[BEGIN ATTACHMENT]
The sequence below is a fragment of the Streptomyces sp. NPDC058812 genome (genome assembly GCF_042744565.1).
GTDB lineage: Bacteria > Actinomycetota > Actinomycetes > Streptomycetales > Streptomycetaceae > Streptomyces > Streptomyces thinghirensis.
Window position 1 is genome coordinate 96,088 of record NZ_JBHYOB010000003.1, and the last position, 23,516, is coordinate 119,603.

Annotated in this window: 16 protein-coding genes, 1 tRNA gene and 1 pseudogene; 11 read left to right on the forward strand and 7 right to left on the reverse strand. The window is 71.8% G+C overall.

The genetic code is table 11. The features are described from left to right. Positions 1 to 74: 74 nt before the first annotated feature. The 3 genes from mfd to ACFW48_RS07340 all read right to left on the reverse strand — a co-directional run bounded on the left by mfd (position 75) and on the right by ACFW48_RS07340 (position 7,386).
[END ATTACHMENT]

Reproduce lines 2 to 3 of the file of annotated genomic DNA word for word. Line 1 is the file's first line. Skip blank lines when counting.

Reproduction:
GTDB lineage: Bacteria > Actinomycetota > Actinomycetes > Streptomycetales > Streptomycetaceae > Streptomyces > Streptomyces thinghirensis.
Window position 1 is genome coordinate 96,088 of record NZ_JBHYOB010000003.1, and the last position, 23,516, is coordinate 119,603.